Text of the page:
Monday, February 20, 2006

It was not what he said, but the way he said it.

Before I get to my post, let me just say thanks for the comments. I feel the love and I send it right back! I feel a lot more connected to my friends and family with this blog and that makes it totally worthwhile. I am also a complete idiot and forgot a shout-out to my mom and second-dad in South Carolina. My mom is also a faithful reader and my dad is always encouraging me to write a book.

Claire looks around the room and says: "Everyone, this is my mom and dad. Mom and dad, this is everyone."

The South Carolinians: "Hi ya'll."

Okay, now for some more German/American craziness.

There is a large difference in the behavior of small talk between Americans and Germans. Americans can be friendly to a point that it is almost scary and many Germans are so direct that it is almost mean. Germans view Americans as "superficial." On the other hand, Americans view Germans as cold and distant. It is not that Germans do not want to be your friend, but they will be stand off-ish in the beginning. When they figure that you really are interested in being their friend, then you will have a friend for life who will do ANYTHING for you. However, a German will always be straight with you and not sugar coat anything. Which I suppose is good, but also unnerving. These differences reared their sauerkraut-covered head last week.

I am trying to build a website and I have no idea what html is. So, one two weeks ago (when I really should have been working on something else) I spent the entire day on the internet reading html and CSS tutorials. After a few hours I had built up some confidence and I worked a little on my own site. When I was finished, I had a front page with headings and pictures and different colors and links. In fact, I was pretty proud of myself. I sent two friends, a German and an American, the link. The email was entitled "Look at what I did."

The American wrote back a really nice email. It started out, "That is great, Claire! I am impressed." She then later mentioned a few things that I could improve. I felt good. Thanks, New Yorker. Last week I got a response from my German friend. The first sentence was, "I don't know what it is, but I don't like it." He then went on to list several things that were wrong and mentioned at the end that I should probably get a professional who has more experience. I was devastated and started to cry. Not heaving sobs, just a few tears and trembling lip.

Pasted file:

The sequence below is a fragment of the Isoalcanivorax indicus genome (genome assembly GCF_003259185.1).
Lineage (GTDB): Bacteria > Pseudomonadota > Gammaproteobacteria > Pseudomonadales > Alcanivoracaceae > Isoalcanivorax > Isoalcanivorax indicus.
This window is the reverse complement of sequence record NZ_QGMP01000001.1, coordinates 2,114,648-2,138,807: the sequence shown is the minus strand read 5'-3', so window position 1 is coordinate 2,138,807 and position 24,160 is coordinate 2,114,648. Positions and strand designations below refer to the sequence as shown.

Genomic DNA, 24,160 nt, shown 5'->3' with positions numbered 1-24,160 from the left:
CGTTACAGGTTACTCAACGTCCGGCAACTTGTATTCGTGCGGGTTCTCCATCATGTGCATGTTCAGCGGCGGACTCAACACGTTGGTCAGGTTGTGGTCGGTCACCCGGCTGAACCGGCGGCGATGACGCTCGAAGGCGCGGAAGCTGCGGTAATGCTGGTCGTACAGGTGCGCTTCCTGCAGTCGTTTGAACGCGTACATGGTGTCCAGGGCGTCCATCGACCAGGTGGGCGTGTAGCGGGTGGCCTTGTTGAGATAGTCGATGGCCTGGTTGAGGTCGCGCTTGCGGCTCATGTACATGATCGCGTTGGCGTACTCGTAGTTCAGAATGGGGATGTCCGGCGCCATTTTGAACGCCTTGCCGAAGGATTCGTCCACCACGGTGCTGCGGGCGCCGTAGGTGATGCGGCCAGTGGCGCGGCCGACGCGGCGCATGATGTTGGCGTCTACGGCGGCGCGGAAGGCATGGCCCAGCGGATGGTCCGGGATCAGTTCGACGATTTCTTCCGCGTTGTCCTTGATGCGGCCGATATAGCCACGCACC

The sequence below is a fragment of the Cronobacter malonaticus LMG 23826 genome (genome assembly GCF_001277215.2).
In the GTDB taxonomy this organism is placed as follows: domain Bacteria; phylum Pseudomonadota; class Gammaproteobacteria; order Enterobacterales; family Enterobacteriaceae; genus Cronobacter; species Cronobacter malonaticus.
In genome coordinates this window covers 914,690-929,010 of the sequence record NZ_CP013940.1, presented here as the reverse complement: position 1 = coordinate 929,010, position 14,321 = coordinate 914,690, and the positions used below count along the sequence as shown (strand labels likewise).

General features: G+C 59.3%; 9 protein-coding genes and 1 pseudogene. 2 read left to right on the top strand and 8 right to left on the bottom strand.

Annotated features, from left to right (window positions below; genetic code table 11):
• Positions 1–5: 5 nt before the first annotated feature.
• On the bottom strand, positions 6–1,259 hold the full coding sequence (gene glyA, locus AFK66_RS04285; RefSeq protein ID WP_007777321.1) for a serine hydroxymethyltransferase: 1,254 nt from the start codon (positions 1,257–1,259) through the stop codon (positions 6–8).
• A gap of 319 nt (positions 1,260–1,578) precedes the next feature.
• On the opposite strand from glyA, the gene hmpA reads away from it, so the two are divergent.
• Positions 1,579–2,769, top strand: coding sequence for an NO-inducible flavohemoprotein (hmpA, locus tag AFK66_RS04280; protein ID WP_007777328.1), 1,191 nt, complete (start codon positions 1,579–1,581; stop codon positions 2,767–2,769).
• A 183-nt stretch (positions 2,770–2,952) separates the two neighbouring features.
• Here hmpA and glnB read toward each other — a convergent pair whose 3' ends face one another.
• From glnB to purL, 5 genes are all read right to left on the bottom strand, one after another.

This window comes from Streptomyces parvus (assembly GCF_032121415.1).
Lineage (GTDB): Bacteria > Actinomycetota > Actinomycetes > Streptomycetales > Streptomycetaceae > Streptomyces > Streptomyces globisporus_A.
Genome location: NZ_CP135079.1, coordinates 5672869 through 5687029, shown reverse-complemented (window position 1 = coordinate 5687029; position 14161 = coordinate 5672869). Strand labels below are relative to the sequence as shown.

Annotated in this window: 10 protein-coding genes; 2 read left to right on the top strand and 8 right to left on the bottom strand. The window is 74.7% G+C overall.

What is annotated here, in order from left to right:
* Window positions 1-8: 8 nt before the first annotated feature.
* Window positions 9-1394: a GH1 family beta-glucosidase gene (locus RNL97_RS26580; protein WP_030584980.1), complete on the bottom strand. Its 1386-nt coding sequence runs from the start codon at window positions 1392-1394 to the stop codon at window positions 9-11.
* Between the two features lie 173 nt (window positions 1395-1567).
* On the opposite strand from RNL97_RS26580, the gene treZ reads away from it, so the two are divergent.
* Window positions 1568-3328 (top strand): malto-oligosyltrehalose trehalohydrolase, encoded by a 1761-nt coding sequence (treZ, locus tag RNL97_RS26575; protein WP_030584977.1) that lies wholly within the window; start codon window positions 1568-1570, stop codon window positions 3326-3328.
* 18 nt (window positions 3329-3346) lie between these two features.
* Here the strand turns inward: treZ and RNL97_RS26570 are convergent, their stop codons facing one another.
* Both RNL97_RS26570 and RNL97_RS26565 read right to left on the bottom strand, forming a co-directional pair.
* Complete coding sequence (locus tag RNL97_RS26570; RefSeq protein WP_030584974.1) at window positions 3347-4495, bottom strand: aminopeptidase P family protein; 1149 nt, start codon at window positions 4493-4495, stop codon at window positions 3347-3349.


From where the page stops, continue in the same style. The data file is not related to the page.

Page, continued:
Now, I must interject that the person who wrote this email is a good guy. In fact, I consider him a friend and I value his opinion. He is the one who reserved the domain name for me. Nevertheless, it really hurt to read it. My German tried to sooth me by reminding me that sometimes things just don't translate well. Yeah, I'll say.

Ignoring the rule that you should never respond to an email when you are angry, I sent a reply that I was hurt by his email. The next day he called and emailed me at 9:00 a.m. He was very sorry. We both agreed that it was a misunderstanding. I don't take criticism well (Gasp from my mother, "Tell us something we don't know, Claire."). But Germans . . . the art of criticism, they know not.

This weekend, these differences reappeared. I was visiting some friends for German coffee and cake hour, which by the way, is one of the best things about living here. The children of the hostess were in attendance. Her daughters are in their early 20's and very charming. One daughter started to complain about southern Germans.

"They are so nice when you meet them. They will ask you many questions and suggest a meeting. But then they never call to follow up." I am from the South. This sounded very familiar. I said that I understood how frustrating it is. In fact, I am probably (wait . . .no definitely) guilty of this same thing. I tried to explain that often people are interested in meeting for coffee, but things come up and you forget. This does not mean that you do not think about the person and do not want to talk to them.

The daughter said that she preferred north German coolness to superficial southern hospitality. I prefer the latter.

"But how do you know if someone really likes you?" she asked.

"Oh, honey, in my mind everyone likes me. It makes life more pleasant," I responded.

As Carrie on Sex and the City would say, "I need my relationships with a little milk."

4 comments:

The German said...

"Oh, honey, in my mind everyone likes me. It makes life more pleasant," I responded.

As Carrie on Sex and the City would say, "I need my relationships with a little milk."

Ohhhh yes she needs it ;-)
The German!

Mareike said...

Last night I watched on BBC America a British award show (can't remember what it is called). It was awfully funny. I love the British Humour. And it was a great night for our friend J.G.... Just to keep you posted.... and to give you some inspiration for tomorrow's blog.

Anonymous said...

Building a website you say? That is awesome. What is it for? I say keep at it. It sounds like you've got the basics down and the rest isn't that much difficult. Most of it is just trial and error.

And it sounds to me that Germans are a lot like New Yorkers. Abrupt and not too interested in sparring feelings. The plus side with that is that you always know right where you stand. But, yeah, I prefer the indirect approach when it comes to criticism :-)
-E

Anonymous said...

i agree with E, not only are New Yorker rude, but anyone north of the mason-dixie line(remember our trip to Boston). only in the south are people really friendly!
Love mom